6 Steps for Replacing your RV Sewer Vent

How familiar are you with your RV’s sewer vent cover?

Tucked away out of sight on your rig’s roof, it might not be a piece of equipment most of us think about every day. But RV vent covers perform an important function, allowing an RV’s plumbing system to work effectively and helping to displace holding tank odors.

In short, if your RV sewer vent becomes clogged, you’re going to notice it. And quickly.

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But fortunately, performing an RV vent cover replacement is a pretty simple task that you can easily handle yourself. (It’s always nice to save money on that seemingly ever-present RV repair bill, isn’t it?)

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Here, we’ll walk you through exactly how to go about replacing that defective RV sewer vent cover and get everything running smoothly in no time.

1. Gather your tools and materials.

In order to keep yourself from scrambling later on in the replacement process, go ahead and gather all your tools and repair materials together ahead of time. For this project, you’ll need:

  • A new sewer vent cover
  • A putty knife
  • A handheld screwdriver
  • An electric screw gun/drill
  • RV-appropriate sealant, such as Dicor, and caulk gun
  • Mineral spirits to clean and prepare surface
  • Paper towels
  • A dry rag

Always ensure you’re using a sealant that will work with your RV’s roof material, which may be rubber, aluminum, or fiberglass. Regular household caulk is generally not appropriate for RVs, which encounter temperature fluctuations and constant motion not found in a stable, foundation-built home. If you’re unsure what kind of roof your rig features (or whether or not it’s even safe to walk on), check your owner’s manual before heading upstairs.

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2. Remove the old vent cover.

Out with the old, in with the new!

Begin by prying up the old sealant surrounding your existing sewer vent cover. You can do this using your putty knife and also your handheld screwdriver.

Once you get the initial layer of sealant off, you may notice it’s stuck in the threading on the heads of the underlying screws. You will need to pick that excess sealant out with your screwdriver, as those screws need to come out in order to remove the old cap.

Once you’ve sufficiently exposed the screw heads and freed the cap from its sealant, loosen the screws with your screw gun and lift off the existing vent cap.

Better already, right? And the hardest part is already over!

3. Thoroughly clean the area.

Now that you’ve pried off the old sewer vent cover, use your putty knife to remove the rest of the remaining sealant, with the exception of the ring of sealant closest to the vent pipe. Once you’ve removed all the excess sealant you can, clean off the area entirely with mineral spirits, using a paper towel to gently scrub away until you’re down to the underlying fiberglass.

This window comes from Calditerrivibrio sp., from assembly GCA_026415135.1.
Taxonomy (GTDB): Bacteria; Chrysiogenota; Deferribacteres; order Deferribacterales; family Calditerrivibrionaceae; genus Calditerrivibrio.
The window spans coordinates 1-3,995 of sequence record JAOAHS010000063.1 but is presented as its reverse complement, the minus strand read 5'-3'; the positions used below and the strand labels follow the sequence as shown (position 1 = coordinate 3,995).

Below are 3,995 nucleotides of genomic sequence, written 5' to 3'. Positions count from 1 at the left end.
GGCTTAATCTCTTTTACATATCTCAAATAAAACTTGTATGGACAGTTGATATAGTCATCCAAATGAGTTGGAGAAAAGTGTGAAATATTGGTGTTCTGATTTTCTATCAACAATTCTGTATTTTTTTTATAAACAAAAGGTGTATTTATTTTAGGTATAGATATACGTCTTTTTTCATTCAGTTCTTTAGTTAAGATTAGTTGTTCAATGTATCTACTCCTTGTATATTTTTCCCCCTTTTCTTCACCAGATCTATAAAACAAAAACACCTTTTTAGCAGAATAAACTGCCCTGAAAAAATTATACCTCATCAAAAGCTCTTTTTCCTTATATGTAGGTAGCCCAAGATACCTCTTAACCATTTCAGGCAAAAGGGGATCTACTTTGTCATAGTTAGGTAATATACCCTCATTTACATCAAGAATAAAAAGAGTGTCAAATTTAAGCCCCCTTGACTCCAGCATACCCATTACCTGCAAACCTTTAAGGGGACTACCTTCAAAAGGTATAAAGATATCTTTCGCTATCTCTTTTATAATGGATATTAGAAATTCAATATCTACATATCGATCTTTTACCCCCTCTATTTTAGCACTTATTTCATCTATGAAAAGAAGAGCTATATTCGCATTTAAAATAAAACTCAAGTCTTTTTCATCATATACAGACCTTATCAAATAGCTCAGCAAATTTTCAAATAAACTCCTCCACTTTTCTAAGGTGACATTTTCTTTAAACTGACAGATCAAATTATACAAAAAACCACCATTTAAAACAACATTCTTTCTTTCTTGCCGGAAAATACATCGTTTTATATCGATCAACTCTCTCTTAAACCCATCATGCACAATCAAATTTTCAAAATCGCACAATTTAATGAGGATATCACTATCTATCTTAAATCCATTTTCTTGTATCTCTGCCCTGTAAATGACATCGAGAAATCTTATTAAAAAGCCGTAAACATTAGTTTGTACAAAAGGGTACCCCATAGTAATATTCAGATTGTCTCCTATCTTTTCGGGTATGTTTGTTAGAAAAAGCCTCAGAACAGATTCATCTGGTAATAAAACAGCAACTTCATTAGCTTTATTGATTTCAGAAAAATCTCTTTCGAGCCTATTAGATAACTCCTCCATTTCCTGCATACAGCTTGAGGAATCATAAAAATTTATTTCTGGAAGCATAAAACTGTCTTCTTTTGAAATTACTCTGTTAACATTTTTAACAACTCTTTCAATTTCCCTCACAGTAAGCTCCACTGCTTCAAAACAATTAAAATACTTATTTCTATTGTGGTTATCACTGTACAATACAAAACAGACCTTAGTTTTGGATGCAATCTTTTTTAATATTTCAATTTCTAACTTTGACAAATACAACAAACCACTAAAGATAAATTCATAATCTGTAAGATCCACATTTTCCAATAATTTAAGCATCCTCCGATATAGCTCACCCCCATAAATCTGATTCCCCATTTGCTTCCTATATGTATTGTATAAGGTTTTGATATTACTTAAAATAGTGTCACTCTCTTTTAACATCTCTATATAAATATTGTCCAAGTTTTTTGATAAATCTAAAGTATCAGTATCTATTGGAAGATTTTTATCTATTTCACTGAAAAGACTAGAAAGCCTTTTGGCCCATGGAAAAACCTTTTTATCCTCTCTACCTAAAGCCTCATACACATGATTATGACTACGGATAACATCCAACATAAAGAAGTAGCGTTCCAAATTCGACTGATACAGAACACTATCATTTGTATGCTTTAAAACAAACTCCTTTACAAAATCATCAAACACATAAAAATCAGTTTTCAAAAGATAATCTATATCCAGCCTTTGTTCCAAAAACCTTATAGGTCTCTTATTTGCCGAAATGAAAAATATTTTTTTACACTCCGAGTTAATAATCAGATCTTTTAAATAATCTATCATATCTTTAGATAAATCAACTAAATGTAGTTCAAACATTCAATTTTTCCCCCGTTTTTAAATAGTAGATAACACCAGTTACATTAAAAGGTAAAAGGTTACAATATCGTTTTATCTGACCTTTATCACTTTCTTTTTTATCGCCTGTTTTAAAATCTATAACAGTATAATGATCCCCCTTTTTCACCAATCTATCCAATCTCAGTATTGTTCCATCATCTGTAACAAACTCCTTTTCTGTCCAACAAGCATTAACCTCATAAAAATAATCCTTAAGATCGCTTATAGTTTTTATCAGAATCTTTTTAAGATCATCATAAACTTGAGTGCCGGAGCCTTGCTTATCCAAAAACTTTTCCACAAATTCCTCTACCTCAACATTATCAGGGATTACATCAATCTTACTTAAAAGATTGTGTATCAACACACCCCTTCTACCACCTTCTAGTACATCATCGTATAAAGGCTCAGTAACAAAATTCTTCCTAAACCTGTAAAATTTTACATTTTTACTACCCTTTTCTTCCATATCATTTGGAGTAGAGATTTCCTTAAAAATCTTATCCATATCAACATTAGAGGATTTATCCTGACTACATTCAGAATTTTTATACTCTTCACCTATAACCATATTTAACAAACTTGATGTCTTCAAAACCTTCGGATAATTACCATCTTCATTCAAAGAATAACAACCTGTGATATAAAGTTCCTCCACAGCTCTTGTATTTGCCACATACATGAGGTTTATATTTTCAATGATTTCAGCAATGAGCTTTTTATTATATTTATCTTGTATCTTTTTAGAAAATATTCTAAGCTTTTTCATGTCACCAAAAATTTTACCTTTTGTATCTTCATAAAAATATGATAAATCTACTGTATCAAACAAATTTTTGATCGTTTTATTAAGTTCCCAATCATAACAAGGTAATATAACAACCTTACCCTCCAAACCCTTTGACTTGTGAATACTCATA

After everything’s spic and span, use a dry rag to scrub away any excess debris or remaining mineral spirits. You’ll also want to allow the roof about a half an hour to dry, simply to ensure that any remaining cleaning product is totally evaporated, leaving a nice, dry, clean surface for your new sewer vent cap’s installation.

4. Fit the new cap to the sewer vent pipe.

To ensure you place sealant in the right area, set the new vent cap in its place around the sewer vent pipe to see where it will need to be bonded. You may notice that the screw holes from your old vent cap don’t line up — but that’s okay, since everything’s going to be covered over with sealant anyway. You can simply drill new ones.

5. Bond the new vent cover to the roof.

Using your caulking gun, place a primary bed of sealant down around the vent pipe in a circle, right where the new vent cover will lay when you put it down. Be generous. It’s better to have too much sealant than too little!

Make sure the sealant covers any existing screw holes left behind by your old sewer vent cap.

Then, while the sealant is still wet, place the new vent cover down on top of it and wiggle it into place gently, applying firm, steady pressure to facilitate the bond.

Looking good… almost done!

6. Finish securing the vent cover with screws and extra sealant.

Now that your vent cover is in place, all that’s left to do is to secure it and protect against any possible leaks.

First, you’ll need to replace the screws to help secure the cap to your RV’s rooftop. Again, you may need to drill new holes, but that’s not a problem since the old ones have been covered over. Many of the screws that come with sewer vent caps are self-tapping, making it easy to screw them in. Be careful not to over-tighten the fixtures, however, since the cap is made of plastic and could crack.

Once the screws are in, add a generous glob of sealant over each screw head, and then a final circle of sealant over everything to safeguard against leaks. Don’t worry too much about making it pretty — as the sealant dries, gravity will naturally help it thin out and lie flat and even.

Screw on the upper portion of the vent cap, and voila: you’re done! A brand new sewer vent cover with no RV repair shop bill in sight.

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